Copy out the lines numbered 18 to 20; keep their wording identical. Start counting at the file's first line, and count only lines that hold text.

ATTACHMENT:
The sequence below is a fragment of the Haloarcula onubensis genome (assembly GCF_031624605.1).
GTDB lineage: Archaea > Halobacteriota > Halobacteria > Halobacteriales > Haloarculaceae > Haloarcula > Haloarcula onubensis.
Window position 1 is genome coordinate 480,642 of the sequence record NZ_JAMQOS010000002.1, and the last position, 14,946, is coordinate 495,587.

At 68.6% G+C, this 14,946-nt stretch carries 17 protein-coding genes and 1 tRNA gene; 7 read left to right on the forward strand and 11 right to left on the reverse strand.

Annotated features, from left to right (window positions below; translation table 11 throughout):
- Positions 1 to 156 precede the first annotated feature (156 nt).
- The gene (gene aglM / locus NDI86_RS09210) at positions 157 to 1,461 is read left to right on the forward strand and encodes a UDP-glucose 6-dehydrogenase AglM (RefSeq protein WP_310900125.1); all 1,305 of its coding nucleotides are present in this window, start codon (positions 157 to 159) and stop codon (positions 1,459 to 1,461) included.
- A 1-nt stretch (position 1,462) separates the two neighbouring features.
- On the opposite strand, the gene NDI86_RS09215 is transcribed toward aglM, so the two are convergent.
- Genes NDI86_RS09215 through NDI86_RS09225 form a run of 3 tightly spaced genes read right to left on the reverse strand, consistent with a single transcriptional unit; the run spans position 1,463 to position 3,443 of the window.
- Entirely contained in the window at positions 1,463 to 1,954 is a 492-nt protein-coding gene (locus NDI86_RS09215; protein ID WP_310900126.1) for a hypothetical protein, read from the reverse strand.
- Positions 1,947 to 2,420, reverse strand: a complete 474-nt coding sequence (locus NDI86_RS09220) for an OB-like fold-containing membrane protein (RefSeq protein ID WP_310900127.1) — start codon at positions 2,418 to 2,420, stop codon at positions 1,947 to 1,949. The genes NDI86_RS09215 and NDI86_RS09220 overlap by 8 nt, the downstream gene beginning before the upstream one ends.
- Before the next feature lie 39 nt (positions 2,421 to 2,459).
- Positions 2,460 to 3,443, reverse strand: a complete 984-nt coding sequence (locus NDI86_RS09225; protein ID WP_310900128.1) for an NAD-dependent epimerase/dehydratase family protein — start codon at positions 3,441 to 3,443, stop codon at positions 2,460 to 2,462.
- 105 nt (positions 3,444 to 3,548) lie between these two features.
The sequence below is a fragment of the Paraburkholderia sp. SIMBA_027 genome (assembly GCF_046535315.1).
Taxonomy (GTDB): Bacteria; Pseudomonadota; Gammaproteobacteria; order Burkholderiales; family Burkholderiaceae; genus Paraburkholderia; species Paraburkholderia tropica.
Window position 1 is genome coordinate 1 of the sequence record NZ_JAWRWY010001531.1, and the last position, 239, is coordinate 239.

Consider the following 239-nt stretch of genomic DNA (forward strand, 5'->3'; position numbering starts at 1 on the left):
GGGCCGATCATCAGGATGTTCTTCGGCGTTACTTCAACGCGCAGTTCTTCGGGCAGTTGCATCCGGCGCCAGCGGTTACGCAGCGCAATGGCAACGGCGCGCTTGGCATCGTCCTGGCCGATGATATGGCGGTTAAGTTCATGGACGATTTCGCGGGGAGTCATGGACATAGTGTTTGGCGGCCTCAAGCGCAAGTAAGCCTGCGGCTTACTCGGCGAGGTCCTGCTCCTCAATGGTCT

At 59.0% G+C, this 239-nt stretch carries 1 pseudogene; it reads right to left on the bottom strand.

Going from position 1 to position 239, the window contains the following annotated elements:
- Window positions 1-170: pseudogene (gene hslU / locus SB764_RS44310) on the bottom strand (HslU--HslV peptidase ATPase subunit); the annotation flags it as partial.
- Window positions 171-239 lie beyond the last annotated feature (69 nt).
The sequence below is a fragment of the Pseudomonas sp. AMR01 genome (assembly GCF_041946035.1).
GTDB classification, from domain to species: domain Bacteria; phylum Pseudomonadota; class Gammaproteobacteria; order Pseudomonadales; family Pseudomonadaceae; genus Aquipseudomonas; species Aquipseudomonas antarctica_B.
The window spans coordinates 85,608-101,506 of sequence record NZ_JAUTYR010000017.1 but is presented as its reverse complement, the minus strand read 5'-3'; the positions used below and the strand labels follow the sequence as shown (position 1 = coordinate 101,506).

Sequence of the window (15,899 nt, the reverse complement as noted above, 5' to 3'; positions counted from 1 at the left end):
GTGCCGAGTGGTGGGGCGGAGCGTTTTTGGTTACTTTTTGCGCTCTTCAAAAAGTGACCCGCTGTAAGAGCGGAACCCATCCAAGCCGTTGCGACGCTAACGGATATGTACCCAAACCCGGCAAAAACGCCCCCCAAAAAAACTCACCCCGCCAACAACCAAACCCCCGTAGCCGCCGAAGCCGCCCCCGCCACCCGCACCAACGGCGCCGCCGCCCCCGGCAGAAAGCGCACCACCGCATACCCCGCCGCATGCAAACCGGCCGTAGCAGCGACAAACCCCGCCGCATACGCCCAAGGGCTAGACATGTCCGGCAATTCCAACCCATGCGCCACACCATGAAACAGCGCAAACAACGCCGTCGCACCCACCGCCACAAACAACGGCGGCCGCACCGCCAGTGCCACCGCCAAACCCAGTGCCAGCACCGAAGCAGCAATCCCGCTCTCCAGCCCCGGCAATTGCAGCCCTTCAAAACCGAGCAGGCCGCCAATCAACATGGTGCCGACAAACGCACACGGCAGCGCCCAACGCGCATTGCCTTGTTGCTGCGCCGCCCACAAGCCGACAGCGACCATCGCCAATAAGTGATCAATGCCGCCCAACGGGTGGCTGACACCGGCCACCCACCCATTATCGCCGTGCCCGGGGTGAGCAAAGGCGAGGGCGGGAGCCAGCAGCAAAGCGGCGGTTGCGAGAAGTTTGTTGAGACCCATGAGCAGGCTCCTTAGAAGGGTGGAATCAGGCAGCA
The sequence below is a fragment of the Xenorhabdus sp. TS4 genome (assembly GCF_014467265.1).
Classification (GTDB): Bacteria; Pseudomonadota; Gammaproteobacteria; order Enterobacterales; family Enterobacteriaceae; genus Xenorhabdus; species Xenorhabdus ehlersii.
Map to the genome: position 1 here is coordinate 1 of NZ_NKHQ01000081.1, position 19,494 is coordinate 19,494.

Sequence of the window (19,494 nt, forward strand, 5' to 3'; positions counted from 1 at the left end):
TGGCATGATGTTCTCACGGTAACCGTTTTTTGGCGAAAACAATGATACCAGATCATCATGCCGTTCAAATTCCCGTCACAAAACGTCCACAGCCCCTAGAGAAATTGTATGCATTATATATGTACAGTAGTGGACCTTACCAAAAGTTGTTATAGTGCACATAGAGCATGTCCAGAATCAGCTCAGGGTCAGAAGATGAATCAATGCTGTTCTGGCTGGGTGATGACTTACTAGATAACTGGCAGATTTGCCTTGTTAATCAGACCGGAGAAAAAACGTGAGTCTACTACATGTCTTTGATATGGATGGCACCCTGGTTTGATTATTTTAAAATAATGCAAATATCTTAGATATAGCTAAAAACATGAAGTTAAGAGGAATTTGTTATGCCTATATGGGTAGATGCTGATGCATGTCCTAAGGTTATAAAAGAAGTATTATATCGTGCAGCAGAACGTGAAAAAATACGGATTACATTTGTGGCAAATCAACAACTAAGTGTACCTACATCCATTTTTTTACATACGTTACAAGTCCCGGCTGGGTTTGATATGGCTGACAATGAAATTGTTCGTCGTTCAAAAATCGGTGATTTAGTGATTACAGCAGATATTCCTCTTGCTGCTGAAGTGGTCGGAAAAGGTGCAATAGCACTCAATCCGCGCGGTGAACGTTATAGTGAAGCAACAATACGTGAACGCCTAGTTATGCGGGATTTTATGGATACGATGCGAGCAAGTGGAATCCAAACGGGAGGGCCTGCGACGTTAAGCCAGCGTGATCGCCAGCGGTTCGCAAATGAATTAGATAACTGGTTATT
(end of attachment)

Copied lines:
Window position 1 is genome coordinate 1 of the sequence record NZ_JAWRWY010001531.1, and the last position, 239, is coordinate 239.

Consider the following 239-nt stretch of genomic DNA (forward strand, 5'->3'; position numbering starts at 1 on the left):
GGGCCGATCATCAGGATGTTCTTCGGCGTTACTTCAACGCGCAGTTCTTCGGGCAGTTGCATCCGGCGCCAGCGGTTACGCAGCGCAATGGCAACGGCGCGCTTGGCATCGTCCTGGCCGATGATATGGCGGTTAAGTTCATGGACGATTTCGCGGGGAGTCATGGACATAGTGTTTGGCGGCCTCAAGCGCAAGTAAGCCTGCGGCTTACTCGGCGAGGTCCTGCTCCTCAATGGTCT